I’m surprised that filetype: was not included. It is nearly always on the list of top tips that my advanced search workshop participants suggest at the end of the day.  It’s a quick and easy way of finding presentations (filetype:ppt, filetype pptx), government documents and research papers (filetype:pdf) and datasets (filetype:xls, filetype: xlsx, filetype:csv).

The major omission for me, though, is Verbatim. It is different from the rest in that it is not a command that you can type in. You have to run your search first. From the menu at the top of the results select ‘Search tools’, followed by ‘All results’  and  then ‘Verbatim’. Use this when Google is wreaking havoc on your search by leaving out terms and using weird and wonderful terms that have nothing to do with your subject. Verbatim will search on all of your terms without dropping any or looking for variations and synonyms.


If you are interested in learning more about advanced search in Google and other search tools, some of my past presentations and fact sheets are available at  If you are interested in attending a workshop my public access training schedule for 2016 is at (more events will be added shortly).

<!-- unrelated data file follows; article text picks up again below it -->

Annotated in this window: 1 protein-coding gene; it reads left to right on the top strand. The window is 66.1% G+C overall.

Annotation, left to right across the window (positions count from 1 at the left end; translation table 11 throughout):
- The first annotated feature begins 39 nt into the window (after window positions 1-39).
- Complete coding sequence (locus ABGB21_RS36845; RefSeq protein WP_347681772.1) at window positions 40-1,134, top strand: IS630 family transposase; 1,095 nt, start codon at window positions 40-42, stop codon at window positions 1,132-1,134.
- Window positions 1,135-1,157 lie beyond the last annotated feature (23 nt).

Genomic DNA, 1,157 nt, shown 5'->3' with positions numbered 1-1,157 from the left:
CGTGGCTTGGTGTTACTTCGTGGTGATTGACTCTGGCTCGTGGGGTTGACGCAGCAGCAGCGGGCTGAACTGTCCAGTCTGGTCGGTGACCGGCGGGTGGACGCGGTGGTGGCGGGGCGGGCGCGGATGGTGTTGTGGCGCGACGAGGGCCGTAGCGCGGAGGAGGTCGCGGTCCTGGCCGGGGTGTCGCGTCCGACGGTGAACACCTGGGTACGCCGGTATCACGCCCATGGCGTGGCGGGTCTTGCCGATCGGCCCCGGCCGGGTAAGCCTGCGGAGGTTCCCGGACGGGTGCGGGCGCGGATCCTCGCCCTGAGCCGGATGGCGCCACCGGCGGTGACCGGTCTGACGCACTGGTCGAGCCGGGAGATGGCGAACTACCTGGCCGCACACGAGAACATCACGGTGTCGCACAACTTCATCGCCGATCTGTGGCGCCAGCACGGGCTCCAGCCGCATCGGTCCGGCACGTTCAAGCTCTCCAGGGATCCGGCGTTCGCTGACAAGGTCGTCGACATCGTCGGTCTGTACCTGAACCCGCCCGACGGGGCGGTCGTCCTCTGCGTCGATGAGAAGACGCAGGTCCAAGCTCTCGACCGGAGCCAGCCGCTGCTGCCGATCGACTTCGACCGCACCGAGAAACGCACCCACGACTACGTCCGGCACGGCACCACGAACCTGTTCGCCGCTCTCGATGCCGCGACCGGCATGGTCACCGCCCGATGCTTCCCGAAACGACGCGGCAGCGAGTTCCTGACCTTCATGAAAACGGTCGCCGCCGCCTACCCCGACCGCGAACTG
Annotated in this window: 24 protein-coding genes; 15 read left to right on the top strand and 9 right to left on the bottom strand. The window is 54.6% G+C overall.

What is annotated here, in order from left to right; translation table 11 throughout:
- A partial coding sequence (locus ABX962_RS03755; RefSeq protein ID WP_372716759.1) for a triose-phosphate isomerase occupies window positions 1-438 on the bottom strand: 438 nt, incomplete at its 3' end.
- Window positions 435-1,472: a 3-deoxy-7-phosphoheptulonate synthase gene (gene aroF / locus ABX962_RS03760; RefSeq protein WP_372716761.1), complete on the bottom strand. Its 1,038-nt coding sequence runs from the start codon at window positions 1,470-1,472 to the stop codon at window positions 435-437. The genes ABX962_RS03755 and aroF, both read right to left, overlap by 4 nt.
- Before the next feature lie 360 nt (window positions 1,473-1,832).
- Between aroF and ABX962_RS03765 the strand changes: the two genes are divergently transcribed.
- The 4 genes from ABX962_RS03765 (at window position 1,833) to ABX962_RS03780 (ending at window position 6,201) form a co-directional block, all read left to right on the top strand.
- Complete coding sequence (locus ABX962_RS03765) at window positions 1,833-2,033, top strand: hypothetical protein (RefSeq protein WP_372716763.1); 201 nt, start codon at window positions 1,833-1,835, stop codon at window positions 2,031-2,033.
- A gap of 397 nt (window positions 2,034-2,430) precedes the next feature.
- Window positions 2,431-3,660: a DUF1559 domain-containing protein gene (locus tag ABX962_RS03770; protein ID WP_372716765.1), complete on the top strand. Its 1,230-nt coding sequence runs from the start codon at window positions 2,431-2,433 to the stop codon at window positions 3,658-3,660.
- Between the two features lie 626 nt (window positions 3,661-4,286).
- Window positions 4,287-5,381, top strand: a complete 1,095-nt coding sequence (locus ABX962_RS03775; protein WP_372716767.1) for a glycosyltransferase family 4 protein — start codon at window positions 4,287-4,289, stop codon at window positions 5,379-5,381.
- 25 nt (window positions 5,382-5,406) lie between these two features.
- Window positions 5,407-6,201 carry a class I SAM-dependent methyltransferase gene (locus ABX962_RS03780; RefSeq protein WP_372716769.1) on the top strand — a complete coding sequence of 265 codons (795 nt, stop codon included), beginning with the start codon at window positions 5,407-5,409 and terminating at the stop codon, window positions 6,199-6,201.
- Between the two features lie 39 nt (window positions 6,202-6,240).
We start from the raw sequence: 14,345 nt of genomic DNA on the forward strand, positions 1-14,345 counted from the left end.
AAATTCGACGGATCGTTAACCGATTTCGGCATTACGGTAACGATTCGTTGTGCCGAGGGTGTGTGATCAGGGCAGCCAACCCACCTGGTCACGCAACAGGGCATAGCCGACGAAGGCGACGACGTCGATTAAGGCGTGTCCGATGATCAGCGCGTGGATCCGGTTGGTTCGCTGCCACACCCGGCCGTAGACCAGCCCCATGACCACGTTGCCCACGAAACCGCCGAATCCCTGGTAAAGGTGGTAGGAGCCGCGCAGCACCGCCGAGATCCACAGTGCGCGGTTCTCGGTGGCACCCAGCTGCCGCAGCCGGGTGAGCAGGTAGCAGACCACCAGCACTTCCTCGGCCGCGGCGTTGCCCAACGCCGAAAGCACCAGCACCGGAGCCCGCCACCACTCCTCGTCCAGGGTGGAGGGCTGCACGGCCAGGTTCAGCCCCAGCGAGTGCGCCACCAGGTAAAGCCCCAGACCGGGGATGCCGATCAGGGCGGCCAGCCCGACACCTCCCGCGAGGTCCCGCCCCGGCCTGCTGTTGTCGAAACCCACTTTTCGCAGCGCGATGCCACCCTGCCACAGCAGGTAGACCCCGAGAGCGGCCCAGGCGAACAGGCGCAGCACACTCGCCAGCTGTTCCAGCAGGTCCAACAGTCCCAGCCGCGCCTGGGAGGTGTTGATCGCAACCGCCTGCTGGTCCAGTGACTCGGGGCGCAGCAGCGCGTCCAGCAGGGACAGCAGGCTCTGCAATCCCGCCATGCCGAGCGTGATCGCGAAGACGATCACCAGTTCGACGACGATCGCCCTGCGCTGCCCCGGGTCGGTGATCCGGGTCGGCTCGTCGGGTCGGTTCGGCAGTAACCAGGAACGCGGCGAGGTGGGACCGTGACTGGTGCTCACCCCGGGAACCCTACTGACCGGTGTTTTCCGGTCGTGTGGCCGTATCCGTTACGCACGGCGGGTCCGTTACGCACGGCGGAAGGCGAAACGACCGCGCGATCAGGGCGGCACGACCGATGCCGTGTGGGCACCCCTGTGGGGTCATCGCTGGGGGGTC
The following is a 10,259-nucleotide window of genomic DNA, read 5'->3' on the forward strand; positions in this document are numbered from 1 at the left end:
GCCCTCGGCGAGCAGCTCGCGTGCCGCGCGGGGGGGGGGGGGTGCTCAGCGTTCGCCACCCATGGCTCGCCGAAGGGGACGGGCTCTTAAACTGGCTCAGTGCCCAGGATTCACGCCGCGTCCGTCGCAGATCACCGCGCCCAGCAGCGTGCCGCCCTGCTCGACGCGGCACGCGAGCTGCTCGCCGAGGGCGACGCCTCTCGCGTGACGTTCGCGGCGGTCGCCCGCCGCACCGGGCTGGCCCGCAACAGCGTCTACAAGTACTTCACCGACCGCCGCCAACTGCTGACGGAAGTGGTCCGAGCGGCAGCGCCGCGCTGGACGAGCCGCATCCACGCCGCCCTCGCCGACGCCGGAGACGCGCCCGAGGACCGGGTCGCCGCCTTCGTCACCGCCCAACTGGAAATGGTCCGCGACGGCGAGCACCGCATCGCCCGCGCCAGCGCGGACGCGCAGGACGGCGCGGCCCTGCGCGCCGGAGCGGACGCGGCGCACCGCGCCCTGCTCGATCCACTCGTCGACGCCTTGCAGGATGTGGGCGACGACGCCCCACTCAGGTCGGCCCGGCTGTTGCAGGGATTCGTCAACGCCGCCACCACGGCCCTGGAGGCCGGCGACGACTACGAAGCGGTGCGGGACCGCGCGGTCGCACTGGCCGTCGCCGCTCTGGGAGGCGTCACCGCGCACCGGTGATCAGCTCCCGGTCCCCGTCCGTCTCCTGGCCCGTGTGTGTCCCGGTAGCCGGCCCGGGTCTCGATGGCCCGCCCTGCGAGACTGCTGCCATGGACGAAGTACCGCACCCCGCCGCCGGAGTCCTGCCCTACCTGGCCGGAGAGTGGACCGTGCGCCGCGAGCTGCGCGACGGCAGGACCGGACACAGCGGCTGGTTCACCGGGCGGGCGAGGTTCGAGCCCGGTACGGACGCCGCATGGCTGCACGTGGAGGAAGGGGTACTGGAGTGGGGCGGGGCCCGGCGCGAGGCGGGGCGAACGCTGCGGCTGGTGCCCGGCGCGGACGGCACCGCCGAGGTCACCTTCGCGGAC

“Do not track” does not mean anonymous browsing

A question that I’m often asked is “do search engines that don’t track your search history also anonymize your IP address?” DuckDuckGo is the first search tool that often springs to mind with respect to “do not track”.  It does not store searches, web history or IP addresses when you use it to search. Also, it does not pass on the search terms you used to the sites that you visit. However, the sites that you visit will still be able to see your IP address.  See for further details.

Ixquick ( and StartPage ( are similar but have an additional feature that gives you the option to display a page from the results list using a proxy. Run the search as normal and you’ll see the usual set of results. Next to each result you should see a “proxy” link. Click on that and you go through a proxy server making you invisible to the website you are visiting.


Any links that you subsequently click on and which are on the same site also go through the proxy. As soon as you follow any links that take you off that site then you are warned that you that you will be “unproxied”.


The disadvantages of using the proxy option are that it can be slower, some functions on the page may not work, and I have come across some pages that do not display at all.

Articles and top tips in eLucidate

The latest eLucidate from UKeiG is now out at  and available at My contributions to this issue are Alphabet Soup (about the changes and restructuring of Google), top tips on Exploiting Google and Kicking the Google Habit.